Dismiss Notice
Join Physics Forums Today!
The friendliest, high quality science and math community on the planet! Everyone who loves science is here!

Homework Help: Beginner's quantum mechanic homework

  1. Dec 14, 2005 #1
    [tex]\widehat{H} = \frac{p^2}{2m} + V(x)[/tex]

    if eigenvalue of H operator is [tex]E_n[/tex] and eigenvectors are [tex]u_n[/tex], show that

    [tex]\Sigma_m (E_m-E_n) |x_{mn}|^2 = \frac{\hbar^2}{2m}[/tex]

    is true. here, [tex]x_{mn} = (u_m, xu_n)[/tex] is a matrix element.
     
  2. jcsd
  3. Dec 14, 2005 #2

    Physics Monkey

    User Avatar
    Science Advisor
    Homework Helper

    Could you please show us what you've done so far? We can't help until you do. Thanks.
     
  4. Dec 14, 2005 #3
    well, we've read the question over and over again and, ummm, that's almost it i guess. expect we tried orthagonality relation -maybe it had something with the question- and realized we've all messed it up...

    in short, we couldn't manage to get anything worth to mention...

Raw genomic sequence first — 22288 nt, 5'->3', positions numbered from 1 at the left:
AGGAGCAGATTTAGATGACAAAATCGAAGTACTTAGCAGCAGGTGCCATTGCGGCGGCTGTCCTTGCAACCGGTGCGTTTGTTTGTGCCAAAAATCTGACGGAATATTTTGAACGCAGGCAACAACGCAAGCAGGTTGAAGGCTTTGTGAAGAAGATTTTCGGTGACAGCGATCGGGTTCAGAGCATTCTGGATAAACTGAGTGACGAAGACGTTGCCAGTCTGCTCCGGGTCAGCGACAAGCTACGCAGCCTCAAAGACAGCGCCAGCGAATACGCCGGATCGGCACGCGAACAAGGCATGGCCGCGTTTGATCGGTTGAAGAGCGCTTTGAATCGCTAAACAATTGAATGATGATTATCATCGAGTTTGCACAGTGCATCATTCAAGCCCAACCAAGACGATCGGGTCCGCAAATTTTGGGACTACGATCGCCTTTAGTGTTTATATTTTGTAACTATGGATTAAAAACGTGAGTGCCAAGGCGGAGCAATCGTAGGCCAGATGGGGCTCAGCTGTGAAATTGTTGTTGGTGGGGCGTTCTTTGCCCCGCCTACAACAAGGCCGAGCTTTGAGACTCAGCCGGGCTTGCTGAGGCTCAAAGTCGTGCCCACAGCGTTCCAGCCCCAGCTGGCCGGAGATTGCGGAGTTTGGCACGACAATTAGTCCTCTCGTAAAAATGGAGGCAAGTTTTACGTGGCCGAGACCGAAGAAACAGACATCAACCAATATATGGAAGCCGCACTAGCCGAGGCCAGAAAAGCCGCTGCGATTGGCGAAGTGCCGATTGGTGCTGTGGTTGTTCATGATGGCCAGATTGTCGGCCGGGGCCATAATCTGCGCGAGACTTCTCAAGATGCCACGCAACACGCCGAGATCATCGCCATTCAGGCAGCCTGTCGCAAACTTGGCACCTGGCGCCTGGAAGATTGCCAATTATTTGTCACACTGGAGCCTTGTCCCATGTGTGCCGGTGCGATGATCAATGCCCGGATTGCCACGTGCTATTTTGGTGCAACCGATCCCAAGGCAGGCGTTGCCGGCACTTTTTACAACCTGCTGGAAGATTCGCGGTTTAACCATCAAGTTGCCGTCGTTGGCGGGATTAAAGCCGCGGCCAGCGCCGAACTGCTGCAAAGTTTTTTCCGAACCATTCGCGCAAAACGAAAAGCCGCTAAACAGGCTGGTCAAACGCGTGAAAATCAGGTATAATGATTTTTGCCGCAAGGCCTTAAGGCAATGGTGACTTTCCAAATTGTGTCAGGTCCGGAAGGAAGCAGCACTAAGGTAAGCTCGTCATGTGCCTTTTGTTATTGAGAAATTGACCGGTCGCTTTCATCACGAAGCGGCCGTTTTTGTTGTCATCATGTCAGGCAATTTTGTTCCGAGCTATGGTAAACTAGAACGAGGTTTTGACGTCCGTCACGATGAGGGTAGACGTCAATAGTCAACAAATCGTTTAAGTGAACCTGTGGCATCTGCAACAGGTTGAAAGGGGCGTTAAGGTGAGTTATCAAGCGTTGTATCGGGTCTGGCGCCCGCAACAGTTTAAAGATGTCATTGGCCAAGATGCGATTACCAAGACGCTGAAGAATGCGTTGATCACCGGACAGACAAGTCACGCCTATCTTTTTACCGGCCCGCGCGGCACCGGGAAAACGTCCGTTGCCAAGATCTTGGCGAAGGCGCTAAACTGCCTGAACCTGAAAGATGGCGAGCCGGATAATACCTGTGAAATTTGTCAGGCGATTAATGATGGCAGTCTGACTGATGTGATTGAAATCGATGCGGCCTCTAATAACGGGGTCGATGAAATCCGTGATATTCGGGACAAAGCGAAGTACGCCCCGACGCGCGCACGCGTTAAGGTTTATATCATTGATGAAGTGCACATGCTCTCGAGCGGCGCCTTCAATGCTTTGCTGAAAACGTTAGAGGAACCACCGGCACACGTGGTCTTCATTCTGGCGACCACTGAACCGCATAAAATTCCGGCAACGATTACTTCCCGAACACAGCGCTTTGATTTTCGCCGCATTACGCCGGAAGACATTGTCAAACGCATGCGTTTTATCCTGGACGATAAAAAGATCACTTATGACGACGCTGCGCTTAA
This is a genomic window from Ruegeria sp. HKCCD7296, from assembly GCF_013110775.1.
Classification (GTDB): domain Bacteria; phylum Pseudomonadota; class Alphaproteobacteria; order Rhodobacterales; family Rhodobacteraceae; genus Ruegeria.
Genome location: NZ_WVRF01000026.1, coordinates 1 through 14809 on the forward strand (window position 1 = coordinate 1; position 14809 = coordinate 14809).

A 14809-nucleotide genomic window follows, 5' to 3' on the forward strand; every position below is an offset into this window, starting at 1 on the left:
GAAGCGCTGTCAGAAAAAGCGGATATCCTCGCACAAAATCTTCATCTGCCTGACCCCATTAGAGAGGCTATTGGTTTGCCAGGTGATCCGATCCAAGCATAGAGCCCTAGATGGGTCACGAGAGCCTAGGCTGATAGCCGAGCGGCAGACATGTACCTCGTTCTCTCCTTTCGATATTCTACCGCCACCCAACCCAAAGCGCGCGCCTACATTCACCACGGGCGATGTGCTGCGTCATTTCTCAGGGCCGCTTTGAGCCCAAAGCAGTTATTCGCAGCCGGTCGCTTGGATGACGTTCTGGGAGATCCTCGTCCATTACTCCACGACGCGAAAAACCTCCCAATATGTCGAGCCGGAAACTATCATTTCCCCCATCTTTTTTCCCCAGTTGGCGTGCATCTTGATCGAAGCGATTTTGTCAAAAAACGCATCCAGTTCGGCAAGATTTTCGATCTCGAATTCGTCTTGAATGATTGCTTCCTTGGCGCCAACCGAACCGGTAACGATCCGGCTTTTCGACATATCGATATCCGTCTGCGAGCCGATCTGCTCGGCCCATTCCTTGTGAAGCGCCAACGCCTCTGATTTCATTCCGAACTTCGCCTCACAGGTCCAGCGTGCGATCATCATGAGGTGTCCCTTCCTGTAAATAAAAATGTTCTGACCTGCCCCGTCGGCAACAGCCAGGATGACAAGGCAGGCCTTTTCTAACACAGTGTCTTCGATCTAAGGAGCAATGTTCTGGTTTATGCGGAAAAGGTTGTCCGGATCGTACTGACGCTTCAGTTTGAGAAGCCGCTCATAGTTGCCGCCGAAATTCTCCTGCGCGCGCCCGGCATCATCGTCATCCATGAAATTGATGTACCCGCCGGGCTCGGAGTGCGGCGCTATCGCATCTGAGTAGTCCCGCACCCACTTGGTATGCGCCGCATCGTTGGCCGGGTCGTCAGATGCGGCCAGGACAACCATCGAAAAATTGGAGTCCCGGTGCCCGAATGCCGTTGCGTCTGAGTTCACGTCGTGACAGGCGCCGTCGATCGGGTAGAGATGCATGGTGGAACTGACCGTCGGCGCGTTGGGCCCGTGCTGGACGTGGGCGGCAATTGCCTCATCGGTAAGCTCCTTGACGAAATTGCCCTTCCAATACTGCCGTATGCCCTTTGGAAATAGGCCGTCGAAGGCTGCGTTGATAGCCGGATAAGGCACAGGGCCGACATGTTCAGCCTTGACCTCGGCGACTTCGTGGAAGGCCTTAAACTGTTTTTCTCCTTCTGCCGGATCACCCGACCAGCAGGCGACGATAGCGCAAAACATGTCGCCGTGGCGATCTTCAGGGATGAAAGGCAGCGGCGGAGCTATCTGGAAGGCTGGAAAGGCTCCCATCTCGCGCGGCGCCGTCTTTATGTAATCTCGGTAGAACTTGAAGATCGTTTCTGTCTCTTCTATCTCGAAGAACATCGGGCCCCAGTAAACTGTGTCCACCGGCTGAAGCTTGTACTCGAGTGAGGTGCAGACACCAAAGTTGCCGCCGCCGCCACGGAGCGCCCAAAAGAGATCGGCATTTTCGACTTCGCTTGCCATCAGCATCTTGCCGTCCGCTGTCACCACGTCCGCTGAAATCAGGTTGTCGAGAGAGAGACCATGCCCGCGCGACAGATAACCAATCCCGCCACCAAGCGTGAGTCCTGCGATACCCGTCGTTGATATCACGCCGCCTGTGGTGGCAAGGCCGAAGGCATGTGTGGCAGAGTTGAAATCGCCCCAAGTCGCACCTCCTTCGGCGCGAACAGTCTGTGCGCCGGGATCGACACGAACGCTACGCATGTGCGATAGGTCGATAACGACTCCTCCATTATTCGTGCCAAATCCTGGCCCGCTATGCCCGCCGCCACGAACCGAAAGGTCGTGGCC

5. Dec 14, 2005 #4

    StatusX

    User Avatar
    Homework Helper

    I don't understand your question. Is that sum supposed to be over n and m? And what exactly is xmn? Is it a vector? A complex number? What does x represent? Please be clearer with your notation.
     
  6. Dec 14, 2005 #5

    Physics Monkey

    User Avatar
    Science Advisor
    Homework Helper

    gulsen,

    Here are some thoughts to help you get started. The first thing I would do is expand out the left hand side so you can see the structure. In other words, write it something like [tex] \sum_m (E_m - E_n)\langle n | x | m \rangle \langle m | x | n \rangle, [/tex] where all I have done is make everthing very explicit. From this expression is should be clear that you can perform the m sum, so why don't you try again with this hint.

    StatusX.

    The sum is just over m, it just so happens that the result is independent of n. Also, [tex] x_{n m} = \langle n | x | m \rangle [/tex] is a matrix element (a complex number) of the position operator [tex] x [/tex].
     
Share this great discussion with others via Reddit, Google+, Twitter, or Facebook